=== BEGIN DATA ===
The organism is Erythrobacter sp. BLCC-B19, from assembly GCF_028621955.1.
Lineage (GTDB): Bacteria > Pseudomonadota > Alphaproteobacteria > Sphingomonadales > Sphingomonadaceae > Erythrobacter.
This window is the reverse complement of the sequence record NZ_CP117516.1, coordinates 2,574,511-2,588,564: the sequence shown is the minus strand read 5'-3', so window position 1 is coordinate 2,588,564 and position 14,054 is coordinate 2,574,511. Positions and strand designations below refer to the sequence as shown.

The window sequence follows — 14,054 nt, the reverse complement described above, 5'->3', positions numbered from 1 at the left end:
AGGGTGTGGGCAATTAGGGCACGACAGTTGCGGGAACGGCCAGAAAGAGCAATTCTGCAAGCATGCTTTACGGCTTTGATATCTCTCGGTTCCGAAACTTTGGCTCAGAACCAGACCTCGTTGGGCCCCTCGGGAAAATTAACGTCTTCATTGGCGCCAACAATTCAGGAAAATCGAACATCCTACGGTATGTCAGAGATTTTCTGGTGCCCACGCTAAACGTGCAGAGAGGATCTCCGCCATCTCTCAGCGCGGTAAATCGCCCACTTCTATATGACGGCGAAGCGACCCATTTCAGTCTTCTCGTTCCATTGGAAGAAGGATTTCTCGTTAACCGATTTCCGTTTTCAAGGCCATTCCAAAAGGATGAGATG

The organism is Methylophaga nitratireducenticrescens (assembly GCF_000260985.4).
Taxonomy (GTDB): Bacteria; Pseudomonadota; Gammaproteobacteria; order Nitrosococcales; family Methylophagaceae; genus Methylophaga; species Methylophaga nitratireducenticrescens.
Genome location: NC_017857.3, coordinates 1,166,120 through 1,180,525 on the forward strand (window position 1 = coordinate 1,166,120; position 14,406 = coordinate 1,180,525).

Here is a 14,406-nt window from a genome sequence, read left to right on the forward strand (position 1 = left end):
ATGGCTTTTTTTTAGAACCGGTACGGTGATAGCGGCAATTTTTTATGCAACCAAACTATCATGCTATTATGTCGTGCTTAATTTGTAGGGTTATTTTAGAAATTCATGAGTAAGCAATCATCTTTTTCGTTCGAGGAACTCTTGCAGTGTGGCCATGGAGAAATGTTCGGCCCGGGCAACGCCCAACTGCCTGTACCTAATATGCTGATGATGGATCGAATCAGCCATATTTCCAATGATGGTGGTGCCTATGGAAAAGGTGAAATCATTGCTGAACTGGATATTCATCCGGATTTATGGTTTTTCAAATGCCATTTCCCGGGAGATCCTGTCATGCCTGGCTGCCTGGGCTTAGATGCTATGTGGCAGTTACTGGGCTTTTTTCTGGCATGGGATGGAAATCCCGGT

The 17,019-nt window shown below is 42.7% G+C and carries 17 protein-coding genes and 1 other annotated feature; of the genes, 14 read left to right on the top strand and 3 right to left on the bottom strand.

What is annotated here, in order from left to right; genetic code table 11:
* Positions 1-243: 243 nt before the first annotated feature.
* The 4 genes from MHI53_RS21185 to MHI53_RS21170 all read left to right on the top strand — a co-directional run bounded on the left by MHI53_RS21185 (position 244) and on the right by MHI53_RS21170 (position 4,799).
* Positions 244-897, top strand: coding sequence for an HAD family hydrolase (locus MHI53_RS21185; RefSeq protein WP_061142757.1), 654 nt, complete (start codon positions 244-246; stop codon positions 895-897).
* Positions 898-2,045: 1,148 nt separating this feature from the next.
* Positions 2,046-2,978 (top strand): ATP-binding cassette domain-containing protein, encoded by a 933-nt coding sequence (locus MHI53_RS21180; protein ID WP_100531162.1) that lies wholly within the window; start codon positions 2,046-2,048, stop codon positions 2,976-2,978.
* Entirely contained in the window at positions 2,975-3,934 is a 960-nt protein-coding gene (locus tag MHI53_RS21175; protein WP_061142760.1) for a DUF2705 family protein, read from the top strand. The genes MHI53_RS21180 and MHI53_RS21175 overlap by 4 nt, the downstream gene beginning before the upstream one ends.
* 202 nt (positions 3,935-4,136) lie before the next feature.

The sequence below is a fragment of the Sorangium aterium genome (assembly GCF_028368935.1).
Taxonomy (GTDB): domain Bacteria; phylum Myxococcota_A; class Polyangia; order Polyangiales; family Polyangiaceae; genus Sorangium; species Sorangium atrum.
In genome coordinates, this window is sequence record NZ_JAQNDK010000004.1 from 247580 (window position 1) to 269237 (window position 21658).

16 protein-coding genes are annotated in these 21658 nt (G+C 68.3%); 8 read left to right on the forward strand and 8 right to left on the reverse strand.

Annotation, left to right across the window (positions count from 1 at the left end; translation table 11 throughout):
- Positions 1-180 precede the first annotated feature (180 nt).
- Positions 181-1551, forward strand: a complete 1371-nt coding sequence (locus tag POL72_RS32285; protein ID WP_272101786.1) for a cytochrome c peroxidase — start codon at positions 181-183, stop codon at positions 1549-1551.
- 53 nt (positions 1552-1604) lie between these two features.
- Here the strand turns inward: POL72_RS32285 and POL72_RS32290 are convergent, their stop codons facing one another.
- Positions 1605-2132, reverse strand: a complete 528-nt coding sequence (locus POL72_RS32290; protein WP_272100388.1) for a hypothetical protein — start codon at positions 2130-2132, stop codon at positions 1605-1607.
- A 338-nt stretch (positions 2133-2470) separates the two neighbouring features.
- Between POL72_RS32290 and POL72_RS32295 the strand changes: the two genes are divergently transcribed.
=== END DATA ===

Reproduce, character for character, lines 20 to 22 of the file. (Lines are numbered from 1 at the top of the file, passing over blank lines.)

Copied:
The sequence below is a fragment of the Sorangium aterium genome (assembly GCF_028368935.1).
Taxonomy (GTDB): domain Bacteria; phylum Myxococcota_A; class Polyangia; order Polyangiales; family Polyangiaceae; genus Sorangium; species Sorangium atrum.
In genome coordinates, this window is sequence record NZ_JAQNDK010000004.1 from 247580 (window position 1) to 269237 (window position 21658).